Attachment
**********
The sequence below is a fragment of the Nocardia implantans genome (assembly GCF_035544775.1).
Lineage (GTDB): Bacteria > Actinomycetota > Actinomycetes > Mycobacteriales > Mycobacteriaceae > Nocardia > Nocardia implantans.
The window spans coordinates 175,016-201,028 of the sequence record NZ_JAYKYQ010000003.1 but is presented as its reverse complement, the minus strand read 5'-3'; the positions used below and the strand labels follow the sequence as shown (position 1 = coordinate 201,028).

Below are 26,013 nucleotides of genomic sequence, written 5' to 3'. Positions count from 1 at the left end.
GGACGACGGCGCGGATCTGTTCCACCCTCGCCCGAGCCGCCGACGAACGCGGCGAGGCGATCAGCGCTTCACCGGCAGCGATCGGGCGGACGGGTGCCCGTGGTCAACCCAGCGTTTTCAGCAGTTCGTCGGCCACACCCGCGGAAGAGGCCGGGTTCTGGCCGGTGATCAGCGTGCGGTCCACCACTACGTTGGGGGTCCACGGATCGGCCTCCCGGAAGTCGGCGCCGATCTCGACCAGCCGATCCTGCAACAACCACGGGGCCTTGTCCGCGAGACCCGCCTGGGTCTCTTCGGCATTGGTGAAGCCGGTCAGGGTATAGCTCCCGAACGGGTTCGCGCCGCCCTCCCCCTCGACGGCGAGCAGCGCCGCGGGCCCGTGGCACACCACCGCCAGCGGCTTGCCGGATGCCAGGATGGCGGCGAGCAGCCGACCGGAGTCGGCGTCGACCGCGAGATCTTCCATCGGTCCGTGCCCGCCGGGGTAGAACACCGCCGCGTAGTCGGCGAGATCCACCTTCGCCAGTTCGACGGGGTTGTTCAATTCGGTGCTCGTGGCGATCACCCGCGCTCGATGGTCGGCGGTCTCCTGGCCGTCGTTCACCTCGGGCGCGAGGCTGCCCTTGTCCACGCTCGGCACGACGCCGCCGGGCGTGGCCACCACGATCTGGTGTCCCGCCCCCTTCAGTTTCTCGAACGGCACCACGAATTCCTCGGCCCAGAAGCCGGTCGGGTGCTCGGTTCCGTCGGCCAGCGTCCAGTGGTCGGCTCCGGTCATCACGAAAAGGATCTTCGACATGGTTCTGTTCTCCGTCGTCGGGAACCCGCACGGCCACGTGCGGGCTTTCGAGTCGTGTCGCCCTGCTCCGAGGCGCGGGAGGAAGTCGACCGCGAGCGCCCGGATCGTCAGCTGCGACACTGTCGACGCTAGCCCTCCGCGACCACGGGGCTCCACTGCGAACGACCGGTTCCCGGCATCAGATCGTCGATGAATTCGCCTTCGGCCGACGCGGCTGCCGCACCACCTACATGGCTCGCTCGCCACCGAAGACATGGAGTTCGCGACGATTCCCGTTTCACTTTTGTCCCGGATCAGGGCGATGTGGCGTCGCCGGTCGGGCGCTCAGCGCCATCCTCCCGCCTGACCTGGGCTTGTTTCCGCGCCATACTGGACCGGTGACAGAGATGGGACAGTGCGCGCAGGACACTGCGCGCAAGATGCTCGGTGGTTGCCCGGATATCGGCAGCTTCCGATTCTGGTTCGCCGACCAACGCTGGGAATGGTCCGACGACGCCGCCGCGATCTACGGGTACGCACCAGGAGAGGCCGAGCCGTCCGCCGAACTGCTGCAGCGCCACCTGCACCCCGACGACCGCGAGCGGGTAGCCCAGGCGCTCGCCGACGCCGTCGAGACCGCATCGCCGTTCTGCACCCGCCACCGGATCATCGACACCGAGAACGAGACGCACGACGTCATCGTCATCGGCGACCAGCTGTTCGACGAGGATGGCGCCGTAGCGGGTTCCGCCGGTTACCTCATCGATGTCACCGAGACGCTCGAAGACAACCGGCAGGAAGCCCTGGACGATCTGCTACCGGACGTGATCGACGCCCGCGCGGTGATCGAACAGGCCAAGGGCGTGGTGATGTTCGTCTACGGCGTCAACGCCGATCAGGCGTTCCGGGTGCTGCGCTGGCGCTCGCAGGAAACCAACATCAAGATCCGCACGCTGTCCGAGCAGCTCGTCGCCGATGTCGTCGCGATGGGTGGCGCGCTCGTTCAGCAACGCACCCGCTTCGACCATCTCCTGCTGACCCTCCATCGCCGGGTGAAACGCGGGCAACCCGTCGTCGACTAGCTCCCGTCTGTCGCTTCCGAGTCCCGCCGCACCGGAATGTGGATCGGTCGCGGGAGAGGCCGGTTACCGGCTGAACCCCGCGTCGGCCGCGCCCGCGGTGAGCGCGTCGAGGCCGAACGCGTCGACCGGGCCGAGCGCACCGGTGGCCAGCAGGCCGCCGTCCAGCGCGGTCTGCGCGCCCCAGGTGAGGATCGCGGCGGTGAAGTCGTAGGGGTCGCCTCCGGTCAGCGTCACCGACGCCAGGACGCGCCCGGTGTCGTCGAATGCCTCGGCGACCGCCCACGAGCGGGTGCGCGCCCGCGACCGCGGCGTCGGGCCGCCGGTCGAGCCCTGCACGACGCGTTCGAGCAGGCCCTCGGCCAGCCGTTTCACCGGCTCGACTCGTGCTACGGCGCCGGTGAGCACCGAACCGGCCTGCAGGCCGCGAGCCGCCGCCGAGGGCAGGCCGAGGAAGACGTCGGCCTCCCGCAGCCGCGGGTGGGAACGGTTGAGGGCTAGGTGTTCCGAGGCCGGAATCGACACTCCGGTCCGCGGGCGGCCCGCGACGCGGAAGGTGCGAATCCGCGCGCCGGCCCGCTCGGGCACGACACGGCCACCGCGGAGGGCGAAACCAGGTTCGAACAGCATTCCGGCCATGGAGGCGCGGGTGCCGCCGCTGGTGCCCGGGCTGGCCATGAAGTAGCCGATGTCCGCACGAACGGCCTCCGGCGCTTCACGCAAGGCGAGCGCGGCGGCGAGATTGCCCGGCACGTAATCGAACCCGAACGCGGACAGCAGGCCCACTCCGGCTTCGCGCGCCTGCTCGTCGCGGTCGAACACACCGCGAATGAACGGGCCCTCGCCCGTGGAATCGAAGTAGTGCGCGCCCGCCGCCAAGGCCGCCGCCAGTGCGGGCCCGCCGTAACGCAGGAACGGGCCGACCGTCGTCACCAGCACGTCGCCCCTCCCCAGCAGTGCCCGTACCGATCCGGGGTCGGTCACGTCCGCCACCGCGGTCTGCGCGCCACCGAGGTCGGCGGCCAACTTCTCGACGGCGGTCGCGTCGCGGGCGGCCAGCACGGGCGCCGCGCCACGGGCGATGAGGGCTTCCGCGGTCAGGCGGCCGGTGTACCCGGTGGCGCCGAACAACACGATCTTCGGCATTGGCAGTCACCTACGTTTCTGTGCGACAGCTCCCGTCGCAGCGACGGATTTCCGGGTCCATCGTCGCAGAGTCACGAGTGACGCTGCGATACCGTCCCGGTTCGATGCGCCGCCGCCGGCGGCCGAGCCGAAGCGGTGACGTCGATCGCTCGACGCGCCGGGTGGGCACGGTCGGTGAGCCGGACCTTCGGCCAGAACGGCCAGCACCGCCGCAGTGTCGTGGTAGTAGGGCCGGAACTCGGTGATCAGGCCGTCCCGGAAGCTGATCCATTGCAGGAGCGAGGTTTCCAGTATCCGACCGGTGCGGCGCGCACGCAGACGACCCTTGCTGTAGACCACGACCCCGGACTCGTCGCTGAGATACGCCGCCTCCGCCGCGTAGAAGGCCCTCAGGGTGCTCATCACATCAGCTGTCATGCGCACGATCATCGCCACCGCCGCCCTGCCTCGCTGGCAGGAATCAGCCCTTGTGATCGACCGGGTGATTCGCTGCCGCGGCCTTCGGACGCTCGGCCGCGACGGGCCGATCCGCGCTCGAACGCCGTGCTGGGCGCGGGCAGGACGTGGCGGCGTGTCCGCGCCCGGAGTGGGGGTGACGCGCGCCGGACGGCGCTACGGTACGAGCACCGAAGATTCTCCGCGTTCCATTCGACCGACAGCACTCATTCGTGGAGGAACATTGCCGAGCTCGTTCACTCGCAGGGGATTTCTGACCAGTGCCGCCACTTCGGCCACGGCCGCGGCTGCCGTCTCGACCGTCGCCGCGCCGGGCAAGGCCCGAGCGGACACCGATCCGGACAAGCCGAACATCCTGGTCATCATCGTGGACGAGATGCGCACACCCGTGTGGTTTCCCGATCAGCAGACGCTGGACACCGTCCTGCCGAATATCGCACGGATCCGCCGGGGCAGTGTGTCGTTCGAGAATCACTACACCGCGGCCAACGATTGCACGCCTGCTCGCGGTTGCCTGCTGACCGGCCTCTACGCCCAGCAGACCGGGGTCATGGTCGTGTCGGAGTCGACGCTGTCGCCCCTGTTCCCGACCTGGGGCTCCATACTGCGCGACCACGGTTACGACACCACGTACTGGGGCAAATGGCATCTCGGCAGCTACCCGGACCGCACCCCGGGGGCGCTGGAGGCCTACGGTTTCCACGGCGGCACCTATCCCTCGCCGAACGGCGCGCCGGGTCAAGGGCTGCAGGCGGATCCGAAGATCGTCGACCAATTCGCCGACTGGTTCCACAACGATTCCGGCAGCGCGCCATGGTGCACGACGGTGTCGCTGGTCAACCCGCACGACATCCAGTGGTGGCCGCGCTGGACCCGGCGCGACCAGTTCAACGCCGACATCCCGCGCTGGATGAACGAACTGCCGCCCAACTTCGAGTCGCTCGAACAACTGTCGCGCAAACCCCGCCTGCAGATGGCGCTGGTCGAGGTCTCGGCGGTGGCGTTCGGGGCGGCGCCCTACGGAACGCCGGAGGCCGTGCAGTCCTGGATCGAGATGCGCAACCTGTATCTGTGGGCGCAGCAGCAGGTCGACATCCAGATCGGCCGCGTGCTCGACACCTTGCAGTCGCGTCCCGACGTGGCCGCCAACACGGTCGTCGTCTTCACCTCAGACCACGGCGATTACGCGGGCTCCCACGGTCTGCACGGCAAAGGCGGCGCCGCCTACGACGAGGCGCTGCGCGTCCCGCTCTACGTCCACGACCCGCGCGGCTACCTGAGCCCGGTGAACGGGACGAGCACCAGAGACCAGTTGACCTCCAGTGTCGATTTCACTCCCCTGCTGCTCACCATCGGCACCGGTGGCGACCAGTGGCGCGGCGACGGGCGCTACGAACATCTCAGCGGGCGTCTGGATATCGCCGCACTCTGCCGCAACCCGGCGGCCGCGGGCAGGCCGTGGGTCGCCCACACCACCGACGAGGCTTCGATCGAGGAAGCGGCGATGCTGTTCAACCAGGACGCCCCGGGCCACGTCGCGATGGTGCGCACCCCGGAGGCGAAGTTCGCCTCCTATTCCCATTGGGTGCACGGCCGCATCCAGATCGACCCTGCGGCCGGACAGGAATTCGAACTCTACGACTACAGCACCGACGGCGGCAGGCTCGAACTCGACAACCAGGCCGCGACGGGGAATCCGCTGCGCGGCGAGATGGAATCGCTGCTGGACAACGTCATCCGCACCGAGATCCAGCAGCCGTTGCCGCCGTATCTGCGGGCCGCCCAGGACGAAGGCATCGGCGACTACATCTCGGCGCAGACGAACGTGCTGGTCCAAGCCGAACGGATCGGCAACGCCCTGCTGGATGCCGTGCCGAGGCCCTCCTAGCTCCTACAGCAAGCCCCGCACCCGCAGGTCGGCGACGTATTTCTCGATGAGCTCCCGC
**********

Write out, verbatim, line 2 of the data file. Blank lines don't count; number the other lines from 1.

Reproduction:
Lineage (GTDB): Bacteria > Actinomycetota > Actinomycetes > Mycobacteriales > Mycobacteriaceae > Nocardia > Nocardia implantans.